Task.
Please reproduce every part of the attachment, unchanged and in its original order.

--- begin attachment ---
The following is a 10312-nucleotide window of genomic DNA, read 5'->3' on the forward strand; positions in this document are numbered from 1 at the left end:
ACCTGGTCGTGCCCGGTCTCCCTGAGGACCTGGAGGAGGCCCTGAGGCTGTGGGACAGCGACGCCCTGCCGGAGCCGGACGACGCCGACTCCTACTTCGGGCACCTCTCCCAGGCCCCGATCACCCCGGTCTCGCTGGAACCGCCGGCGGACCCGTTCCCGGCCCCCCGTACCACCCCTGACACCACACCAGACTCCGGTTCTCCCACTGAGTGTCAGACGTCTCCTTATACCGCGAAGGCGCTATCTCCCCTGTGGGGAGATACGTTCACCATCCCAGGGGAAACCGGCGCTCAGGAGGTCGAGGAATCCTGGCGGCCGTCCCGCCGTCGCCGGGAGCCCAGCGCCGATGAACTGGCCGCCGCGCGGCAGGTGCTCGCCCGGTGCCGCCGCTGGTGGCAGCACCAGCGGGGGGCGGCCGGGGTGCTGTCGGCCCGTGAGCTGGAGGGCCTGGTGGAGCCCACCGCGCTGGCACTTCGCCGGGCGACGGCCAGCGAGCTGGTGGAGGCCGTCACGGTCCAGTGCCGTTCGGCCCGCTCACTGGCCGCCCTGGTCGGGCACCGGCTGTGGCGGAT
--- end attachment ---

The following is a 10312-nucleotide window of genomic DNA, read 5'->3' on the forward strand; positions in this document are numbered from 1 at the left end:
ACCTGGTCGTGCCCGGTCTCCCTGAGGACCTGGAGGAGGCCCTGAGGCTGTGGGACAGCGACGCCCTGCCGGAGCCGGACGACGCCGACTCCTACTTCGGGCACCTCTCCCAGGCCCCGATCACCCCGGTCTCGCTGGAACCGCCGGCGGACCCGTTCCCGGCCCCCCGTACCACCCCTGACACCACACCAGACTCCGGTTCTCCCACTGAGTGTCAGACGTCTCCTTATACCGCGAAGGCGCTATCTCCCCTGTGGGGAGATACGTTCACCATCCCAGGGGAAACCGGCGCTCAGGAGGTCGAGGAATCCTGGCGGCCGTCCCGCCGTCGCCGGGAGCCCAGCGCCGATGAACTGGCCGCCGCGCGGCAGGTGCTCGCCCGGTGCCGCCGCTGGTGGCAGCACCAGCGGGGGGCGGCCGGGGTGCTGTCGGCCCGTGAGCTGGAGGGCCTGGTGGAGCCCACCGCGCTGGCACTTCGCCGGGCGACGGCCAGCGAGCTGGTGGAGGCCGTCACGGTCCAGTGCCGTTCGGCCCGCTCACTGGCCGCCCTGGTCGGGCACCGGCTGTGGCGGAT